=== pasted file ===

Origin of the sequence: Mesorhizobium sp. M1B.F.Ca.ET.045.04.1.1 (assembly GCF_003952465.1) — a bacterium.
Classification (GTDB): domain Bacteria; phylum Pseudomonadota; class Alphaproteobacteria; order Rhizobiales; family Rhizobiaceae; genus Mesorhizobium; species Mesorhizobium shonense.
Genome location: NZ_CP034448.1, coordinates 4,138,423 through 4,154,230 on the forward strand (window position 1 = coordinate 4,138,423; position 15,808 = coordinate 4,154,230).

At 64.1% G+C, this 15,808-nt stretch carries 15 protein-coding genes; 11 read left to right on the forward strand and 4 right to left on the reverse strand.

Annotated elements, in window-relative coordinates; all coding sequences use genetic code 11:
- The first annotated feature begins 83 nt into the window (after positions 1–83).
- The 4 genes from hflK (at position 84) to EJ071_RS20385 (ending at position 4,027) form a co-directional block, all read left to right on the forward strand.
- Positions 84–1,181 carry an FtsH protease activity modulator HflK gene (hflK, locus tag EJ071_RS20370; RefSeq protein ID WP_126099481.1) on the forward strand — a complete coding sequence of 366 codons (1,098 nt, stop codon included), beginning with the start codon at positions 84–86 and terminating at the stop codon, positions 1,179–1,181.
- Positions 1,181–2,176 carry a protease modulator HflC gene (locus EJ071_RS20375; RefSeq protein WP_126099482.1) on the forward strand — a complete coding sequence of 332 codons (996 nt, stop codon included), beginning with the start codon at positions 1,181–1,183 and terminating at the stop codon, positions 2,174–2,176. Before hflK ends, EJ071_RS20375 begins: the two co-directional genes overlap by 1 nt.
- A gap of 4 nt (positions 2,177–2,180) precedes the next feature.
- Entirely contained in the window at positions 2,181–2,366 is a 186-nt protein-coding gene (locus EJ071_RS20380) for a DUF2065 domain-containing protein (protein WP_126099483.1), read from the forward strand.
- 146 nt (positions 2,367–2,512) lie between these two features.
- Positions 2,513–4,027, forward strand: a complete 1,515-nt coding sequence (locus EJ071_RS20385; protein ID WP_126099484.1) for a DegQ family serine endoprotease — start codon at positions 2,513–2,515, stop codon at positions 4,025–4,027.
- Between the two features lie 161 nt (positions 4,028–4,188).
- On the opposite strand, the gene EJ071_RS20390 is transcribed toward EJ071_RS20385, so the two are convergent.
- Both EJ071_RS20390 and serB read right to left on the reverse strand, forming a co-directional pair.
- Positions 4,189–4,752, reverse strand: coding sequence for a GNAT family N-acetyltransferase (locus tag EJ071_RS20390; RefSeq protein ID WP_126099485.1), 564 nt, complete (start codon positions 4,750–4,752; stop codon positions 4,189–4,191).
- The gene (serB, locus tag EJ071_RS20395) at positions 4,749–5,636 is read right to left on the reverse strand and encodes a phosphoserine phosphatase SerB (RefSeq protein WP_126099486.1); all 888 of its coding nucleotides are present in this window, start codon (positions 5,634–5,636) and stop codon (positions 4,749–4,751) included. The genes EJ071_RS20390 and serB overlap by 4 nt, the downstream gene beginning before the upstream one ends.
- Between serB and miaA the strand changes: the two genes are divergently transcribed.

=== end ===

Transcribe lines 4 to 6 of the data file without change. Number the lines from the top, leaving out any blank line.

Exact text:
At 64.1% G+C, this 15,808-nt stretch carries 15 protein-coding genes; 11 read left to right on the forward strand and 4 right to left on the reverse strand.

Annotated elements, in window-relative coordinates; all coding sequences use genetic code 11:
- The first annotated feature begins 83 nt into the window (after positions 1–83).